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Simply In Love

"I did not know you, our lives never touched
Till the day they gathered to bid you farewell
And they painted your picture, and as I looked around,
I felt I saw you in their words and their sound...

"...Your life gave them a treasure, a piece of themselves,
Something to carry, and it still serves them well...

"...And what you've left behind you, and what swept over me,
Says that your life's world grows on and on,
a piece of eternity..."

"Just One Life" by Brian Harold May

     

I am not a musician and never was meant to be one, but my Mom wanted me to play the piano. Reluctant at first, I grew to love it and went on of my own accord. This is how I received a comparatively conservative musical education, and at the age of 16, unlike my peers, I listened to Tchaikovsky and Beethoven rather than any of the pop-stars. For all I know, it could have been a matter of being different or simply trying to please the adults with my 'exceptional seriousness'. The mischievous "Killer Queen" came quite as a shock, therefore. Being a somewhat narrow-minded teenager, I couldn't accept myself taking a fancy to a rock-group, and yet there was no denying the fact that no musical piece had ever moved me that much.

The conservator in me fought hard, but it was a lost battle from the start. Queen won. So there I was, admiring a group whose name was the only thing I knew about them. A friend of mine gave me a tape by Queen - their Greatest Hits. I used to stare at the picture in a futile effort to guess who was the singer with that magnificent thrilling voice which pleased my ears more than anything else.

Have to say I was kind of disappointed when he turned out to be the tough-looking guy with a mustache. I had hoped it would be the handsome blonde..... And that dark man - a jerk, a regular jerk! I positively disliked his manner as well as his looks - just as much as I loved his voice.

A year passed by. There were so many more important things in life, I was forgetting Queen. I had to take a lot of exams - the finals at school, then the entrance exams at the Moscow State Linguistic University. I wasn't a Queen-minded person yet!

I dug out that Greatest Hits tape (the only tape by Queen I had then) months later, when, upon being accepted at the MSLU, I frequently found myself a passenger of Bus 359 Pushchino-Moscow. (Pushchino is a small town, a biological research center, 100 km south of Moscow, that's where I was born, went to school, and heard Queen for the first time....) I had a crazy schedule; one fourth of my time was eaten up by those bus-rides. It was then that the magic of Queen's music intoxicated my brain.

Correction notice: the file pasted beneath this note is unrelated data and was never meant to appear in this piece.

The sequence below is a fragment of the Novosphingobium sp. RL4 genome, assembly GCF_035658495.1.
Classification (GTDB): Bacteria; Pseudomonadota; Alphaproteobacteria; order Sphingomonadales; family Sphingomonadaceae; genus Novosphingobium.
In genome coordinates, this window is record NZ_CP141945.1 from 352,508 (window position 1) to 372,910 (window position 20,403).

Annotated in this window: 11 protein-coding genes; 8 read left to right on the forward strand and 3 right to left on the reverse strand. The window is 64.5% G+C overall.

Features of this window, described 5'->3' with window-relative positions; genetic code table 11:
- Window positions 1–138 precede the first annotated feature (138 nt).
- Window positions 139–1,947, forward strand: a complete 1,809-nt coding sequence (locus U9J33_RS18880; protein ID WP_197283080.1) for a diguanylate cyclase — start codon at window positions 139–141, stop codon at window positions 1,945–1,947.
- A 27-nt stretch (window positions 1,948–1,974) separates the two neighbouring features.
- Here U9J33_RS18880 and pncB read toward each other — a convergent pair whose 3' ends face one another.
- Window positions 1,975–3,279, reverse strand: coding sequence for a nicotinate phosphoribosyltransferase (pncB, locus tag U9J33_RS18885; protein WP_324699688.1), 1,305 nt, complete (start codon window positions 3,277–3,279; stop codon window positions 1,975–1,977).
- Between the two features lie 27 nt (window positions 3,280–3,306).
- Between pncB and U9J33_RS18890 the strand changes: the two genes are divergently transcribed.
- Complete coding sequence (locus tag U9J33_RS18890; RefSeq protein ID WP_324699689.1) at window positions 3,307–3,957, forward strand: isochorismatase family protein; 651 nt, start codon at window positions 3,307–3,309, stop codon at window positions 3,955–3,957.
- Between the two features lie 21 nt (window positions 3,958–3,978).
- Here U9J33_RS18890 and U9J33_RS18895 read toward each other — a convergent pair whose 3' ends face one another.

It takes two hours to get to Moscow by bus, enough time to listen to Greatest Hits from beginning to end, and start again. I remember once, on a beautiful sun-lit evening in fall, as we were approaching Moscow, I saw a plane coming down. Most appropriately, "Play the Game" started. My first glimpse into the harmony of the world.

Before long I knew all those songs by heart. Without understanding most of the lyrics, though. But - that was just another incentive to excel in English. I worked hard and I was a success - and it was all that mattered.

I also expanded my knowledge of Queen - I found out that the curious person with the gorgeous voice was called Freddie Mercury. I didn't dislike him any longer - but when an acquaintance mentioned in passing how handsome and attractive she thought Mercury was, I was surprised out of my wits.

So I lived and I learned, and my heart wasn't broken when I saw the announcement that a Freddie Mercury Tribute Concert would be broadcast by the 1st channel of the Russian Television. It was five months after Freddie died of AIDS. It felt sad and unfair, but that was life... Well, I thought, those rock singers are all kind of prostitutes.

However, I faithfully watched the concert. Most of the songs and almost all the singers didn't ring a bell with me. I was completely ignorant of that world, but as the concert was nearing its end, I found it exceedingly hard to fight back tears. By the time the chorus of The Show Must Go On died away, I was crying my heart out, much to the bewilderment of my family. No wonder; I usually managed to hold back my emotions. They just never happened to be that strong.

That was it - next morning I woke up a Queen fan. I wanted to hear more of their music, so I frantically started looking for their tapes. None was to be found.